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abstract = "{\circledC} 2015 The Author 2015. Published by Oxford University Press on behalf of the British Occupational Hygiene Society. Introduction: The aims of this study were to produce a population-based estimate of the prevalence of work-related exposure to formaldehyde, to identify the main circumstances of exposure and to describe the use of workplace control measures designed to decrease those exposures. Methods: The analysis used data from the Australian Workplace Exposures Study, a nationwide telephone survey, which investigated the current prevalence and exposure circumstances of work-related exposure to 38 known or suspected carcinogens, including formaldehyde, among Australian workers aged 18-65 years. Using the web-based tool OccIDEAS, semi-quantitative information was collected about exposures in the current job held by the respondent. Questions were addressed primarily at tasks undertaken rather than about self-reported exposures. Results: Of the 4993 included respondents, 124 (2.5{\%}) were identified as probably being exposed to formaldehyde in the course of their work [extrapolated to 2.6{\%} of the Australian working population - 265 000 (95{\%} confidence interval 221 000-316 000) workers]. Most (87.1{\%}) were male. About half worked in technical and trades occupations. In terms of industry, about half worked in the construction industry. The main circumstances of exposure were working with particle board or plywood typically through carpentry work, building maintenance, or sanding prior to painting; with the more common of other exposures circumstances being firefighters involved in fighting fires, fire overhaul, and clean-up or back-burning; and health workers using formaldehyde when sterilizing equipment or in a pathology laboratory setting. The use of control measures was inconsistent. Conclusion: Workers are exposed to formaldehyde in many different occupational circumstances. Information on the exposure circumstances can be used to support decisions on appropriate priorities for intervention and control of occupational exposure to formaldehyde, and estimates of burden of cancer arising from occupational exposure to formaldehyde.",
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The Australian Work Exposures Study: Prevalence of Occupational Exposure to Formaldehyde. / Driscoll, T.R.; Carey, R.N.; Peters, Susan; Glass, D.C.; Benke, G.; Reid, A.; Fritschi, L.

In: Annals of Occupational Hygiene, Vol. 60, No. 1, 01.2016, p. 132-138.

Research output: Contribution to journalArticle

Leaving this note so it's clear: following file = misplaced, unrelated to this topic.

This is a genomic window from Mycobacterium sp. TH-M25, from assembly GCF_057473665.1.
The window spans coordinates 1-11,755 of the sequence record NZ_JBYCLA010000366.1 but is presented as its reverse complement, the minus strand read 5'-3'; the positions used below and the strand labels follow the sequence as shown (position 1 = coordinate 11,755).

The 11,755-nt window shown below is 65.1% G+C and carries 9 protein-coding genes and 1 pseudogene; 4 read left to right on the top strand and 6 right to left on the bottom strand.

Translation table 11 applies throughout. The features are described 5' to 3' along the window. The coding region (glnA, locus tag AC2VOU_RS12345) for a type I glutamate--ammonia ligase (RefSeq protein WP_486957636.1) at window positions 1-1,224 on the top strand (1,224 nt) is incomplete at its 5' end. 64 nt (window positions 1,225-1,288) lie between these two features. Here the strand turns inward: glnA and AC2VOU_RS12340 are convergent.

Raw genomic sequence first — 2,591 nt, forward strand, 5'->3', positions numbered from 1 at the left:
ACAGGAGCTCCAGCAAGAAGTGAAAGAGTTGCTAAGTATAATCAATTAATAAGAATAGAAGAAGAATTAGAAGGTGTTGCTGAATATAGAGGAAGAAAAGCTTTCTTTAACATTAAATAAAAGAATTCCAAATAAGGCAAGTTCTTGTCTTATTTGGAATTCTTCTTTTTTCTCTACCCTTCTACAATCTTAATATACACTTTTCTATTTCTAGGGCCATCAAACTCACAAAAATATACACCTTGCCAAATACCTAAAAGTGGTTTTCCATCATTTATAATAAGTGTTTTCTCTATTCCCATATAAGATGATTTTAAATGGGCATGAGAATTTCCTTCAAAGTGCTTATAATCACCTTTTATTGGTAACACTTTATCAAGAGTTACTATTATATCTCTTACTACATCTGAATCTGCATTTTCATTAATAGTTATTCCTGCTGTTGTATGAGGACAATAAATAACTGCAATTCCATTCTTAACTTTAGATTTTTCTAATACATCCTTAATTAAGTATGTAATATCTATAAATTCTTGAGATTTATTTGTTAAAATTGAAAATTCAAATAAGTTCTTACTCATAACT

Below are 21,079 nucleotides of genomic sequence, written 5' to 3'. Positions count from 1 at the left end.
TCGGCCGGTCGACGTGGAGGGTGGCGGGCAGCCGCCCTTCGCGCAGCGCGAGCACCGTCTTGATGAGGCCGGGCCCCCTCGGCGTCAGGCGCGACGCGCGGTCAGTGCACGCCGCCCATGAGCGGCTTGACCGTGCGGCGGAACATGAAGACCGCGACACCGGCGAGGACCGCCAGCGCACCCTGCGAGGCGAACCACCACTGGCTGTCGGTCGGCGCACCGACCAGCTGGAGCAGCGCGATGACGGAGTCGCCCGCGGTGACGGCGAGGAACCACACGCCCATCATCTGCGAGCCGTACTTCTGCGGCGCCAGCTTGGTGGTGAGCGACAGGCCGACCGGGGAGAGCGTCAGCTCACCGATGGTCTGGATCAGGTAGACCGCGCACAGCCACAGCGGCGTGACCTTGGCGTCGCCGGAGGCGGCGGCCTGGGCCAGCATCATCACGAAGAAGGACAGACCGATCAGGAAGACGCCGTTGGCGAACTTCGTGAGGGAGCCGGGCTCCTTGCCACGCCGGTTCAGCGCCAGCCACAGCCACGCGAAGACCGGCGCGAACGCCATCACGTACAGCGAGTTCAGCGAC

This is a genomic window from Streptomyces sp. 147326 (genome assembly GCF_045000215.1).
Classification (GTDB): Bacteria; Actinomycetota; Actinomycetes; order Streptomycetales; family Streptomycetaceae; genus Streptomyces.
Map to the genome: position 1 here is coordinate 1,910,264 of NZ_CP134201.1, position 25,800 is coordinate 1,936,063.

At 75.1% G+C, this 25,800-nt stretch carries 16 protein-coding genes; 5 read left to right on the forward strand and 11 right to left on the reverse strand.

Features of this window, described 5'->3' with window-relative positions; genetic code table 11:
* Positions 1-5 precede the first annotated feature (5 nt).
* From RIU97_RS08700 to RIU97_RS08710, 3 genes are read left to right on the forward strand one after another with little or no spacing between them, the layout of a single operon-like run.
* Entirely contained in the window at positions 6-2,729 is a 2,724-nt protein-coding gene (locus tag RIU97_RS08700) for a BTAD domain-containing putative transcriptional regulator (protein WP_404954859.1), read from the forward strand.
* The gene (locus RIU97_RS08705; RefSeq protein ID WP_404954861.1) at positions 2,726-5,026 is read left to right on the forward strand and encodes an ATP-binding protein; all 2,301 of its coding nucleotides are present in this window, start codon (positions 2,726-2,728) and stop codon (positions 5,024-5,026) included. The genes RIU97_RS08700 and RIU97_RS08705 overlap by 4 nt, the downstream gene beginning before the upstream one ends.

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AB - © 2015 The Author 2015. Published by Oxford University Press on behalf of the British Occupational Hygiene Society. Introduction: The aims of this study were to produce a population-based estimate of the prevalence of work-related exposure to formaldehyde, to identify the main circumstances of exposure and to describe the use of workplace control measures designed to decrease those exposures. Methods: The analysis used data from the Australian Workplace Exposures Study, a nationwide telephone survey, which investigated the current prevalence and exposure circumstances of work-related exposure to 38 known or suspected carcinogens, including formaldehyde, among Australian workers aged 18-65 years. Using the web-based tool OccIDEAS, semi-quantitative information was collected about exposures in the current job held by the respondent. Questions were addressed primarily at tasks undertaken rather than about self-reported exposures. Results: Of the 4993 included respondents, 124 (2.5%) were identified as probably being exposed to formaldehyde in the course of their work [extrapolated to 2.6% of the Australian working population - 265 000 (95% confidence interval 221 000-316 000) workers]. Most (87.1%) were male. About half worked in technical and trades occupations. In terms of industry, about half worked in the construction industry. The main circumstances of exposure were working with particle board or plywood typically through carpentry work, building maintenance, or sanding prior to painting; with the more common of other exposures circumstances being firefighters involved in fighting fires, fire overhaul, and clean-up or back-burning; and health workers using formaldehyde when sterilizing equipment or in a pathology laboratory setting. The use of control measures was inconsistent. Conclusion: Workers are exposed to formaldehyde in many different occupational circumstances. Information on the exposure circumstances can be used to support decisions on appropriate priorities for intervention and control of occupational exposure to formaldehyde, and estimates of burden of cancer arising from occupational exposure to formaldehyde.